What's a Tincture? - Duke's Materia Tonica


A Tincture Is A Liquid Extract

Tinctures are easy-to-take concentrated liquids that are used as nutrition and medicinal remedies to maintain, support, and promote health, wellness, and well-being. Tinctures are made from water, alcohol, glycerin, oil and/or vinegar with a type of food known as a dietary supplement, such as vitamins, minerals, spices, herbs, superfoods, and various botanicals.

Types of Tinctures

Four main types of tinctures:

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1. Simple Extract Tinctures

Simple tinctures are a traditional do-it-yourself homemade and commercially available tincture that is an effective medicinal remedy. They may be made by using a tincture press or by percolation method with whole herbs, cut and sift quality, and/or powders. Sometimes a second step may be done on botanicals to extract more constituents; called double or dual-extracted tinctures.

Simple tinctures work by main constituents of a studied botanical which have various benefits to the functioning of organs, glands and tissues. Simple tinctures generally have very little nutritional value in the form of vitamins, minerals.

Simple Twist Method Tincture Press

Simple tinctures use 'water and alcohol' or 'water and glycerin' or 'water and apple cider vinegar' or 'oils'.

  • Alcohol tinctures are superior, since they easily extract the main constituents and has alcohol as a carrier of the constituents for quick delivery and absorption.
  • Glycerin tinctures are not as effective for extraction and delivery as alcohol, but is the recommended way for individuals with a sensitive stomach to alcohol tinctures. Powder-extracts may be diluted in glycerin tinctures with greater success, see Dilution Tinctures below.
  • Apple Cider Vinegar tinctures are least effective and are used for specific botanicals for specific effects of recognized singular constituents as a remedy, such as a digestive formula, known as bitters made with kitchen spices and various roots..
  • Oil tinctures may be made with certain botanicals, such as St. John's Wort, that are lipid based which may be extracted and preserved into oils. 
    • For example, St. John's Wort works by it's triterpenes which may be extracted into oil based tinctures.


2. Spagyric Tinctures

Spagyric is an old-school method, more advanced than the 'simple' extraction method, which is used to preserve and concentrate additional constituents, such as the oils and salts.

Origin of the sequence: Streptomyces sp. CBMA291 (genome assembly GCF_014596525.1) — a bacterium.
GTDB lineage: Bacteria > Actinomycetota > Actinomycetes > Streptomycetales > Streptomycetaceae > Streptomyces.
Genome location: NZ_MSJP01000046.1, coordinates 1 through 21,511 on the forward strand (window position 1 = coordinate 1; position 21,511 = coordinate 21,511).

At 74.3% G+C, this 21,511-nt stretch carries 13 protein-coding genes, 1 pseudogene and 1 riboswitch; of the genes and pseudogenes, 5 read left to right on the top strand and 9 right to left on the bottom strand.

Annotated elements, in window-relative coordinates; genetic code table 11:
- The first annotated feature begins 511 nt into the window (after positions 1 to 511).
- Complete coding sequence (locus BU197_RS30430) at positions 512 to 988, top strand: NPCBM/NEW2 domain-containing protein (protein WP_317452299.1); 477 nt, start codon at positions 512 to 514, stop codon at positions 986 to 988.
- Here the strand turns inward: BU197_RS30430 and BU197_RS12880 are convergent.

Old-school Spagyric Oil Distillation

Spagyric is most known for the last extraction step of fermenting the leftover herbs and spices, known as the 'marc', and calcining them by burning them to ashes. The mineral ashes are added to the previous extraction steps and may contain a minute amount of mineral salts.

Nowadays, we know that ashes are unabsorbable by the body and current methods exceed spagyric for nutritional purposes of minerals and salts. Modern methods, scientific research and more advanced equipment has integrated the original spagyric ideas into making better and more effective tinctures.


3. Dilution Tinctures

Modern technology can now focus on certain constituents that are extracted, separated and vacuum spray-dried into a water-soluble powder. Most often, the powders are encapsulated or used in various combination vitamin, mineral, and botanical capsule supplements for best cost effectiveness. Spray-dried extract powders may also be diluted into a tincture for better absorption.

Powders are standardized for a specific marker constituent which is recognized as a main constituent of the botanical.

  • Ginsenosides are a main constituent of ginseng that is used as a standardized marker constituent.

Panax Ginseng Standardized Ginsenoside Powder

These are often recognized by a percentage of standardization or large ratios such as 8:1, 20:1 or even 200:1. For example, 8:1 or 'eight to one' means eight pounds concentrated into one pound based on a specific marker constituent.

Dilution of spray-dried powders is best for glycerin tinctures since glycerin is a poor solvent for extraction. Water and alcohol dilution of spray-dried powders may be used for better absorption.

Many inferior quick-made tinctures use only a dilution of spray-dried powders diluted into a tincture as a way to create cheap and profitable dietary supplements.

4. Full-spectrum Extract Tinctures

The full-spectrum method is best used to extract the nutrients, such as vitamins and minerals, along with plant pigments and other unique constituents into a concentrated combination tincture.

Full-spectrum uses alcohol and water, sometimes glycerin, with various multi-step stages of extraction to be combined and concentrated for up to 99.9% of the constituents found within the superfood, tonic, adaptogen or botanical.

Some Extraction Stages That May Be Used to Make Full-Spectrum Tinctures:

  • Double Boilers
  • Distiller Equipment
  • Pressurized Cookers
  • Flash Steam Equipment
  • Spectroscopic Analysis
  • Filtration Systems
  • Extraction Tanks
    • Cold Process
    • Heat Amplified

The stages of full-spectrum extraction may vary depending on the superfood and botanical used, therefore requiring knowledge of the spectrum of nutrition and unique constituents for an effective tincture.

Heat is applied to constituents to be more absorbable and effective.

  • For example, heat is used on the polysaccharides in goji berry.

Extraction in a cool environment, such as a fridge, is applied to preserve the pigments, vitamins, peptides and oils found in tinctures.

  • Cold processing is done with deer antler velvet to preserve the peptides and lipids.

Flash steaming is applied to crack tough cells wells for further extraction.

  • Flash steaming is done to medicinal mushrooms to crack the cell walls called chitin.

Tonic Tinctures are Full-Spectrum!

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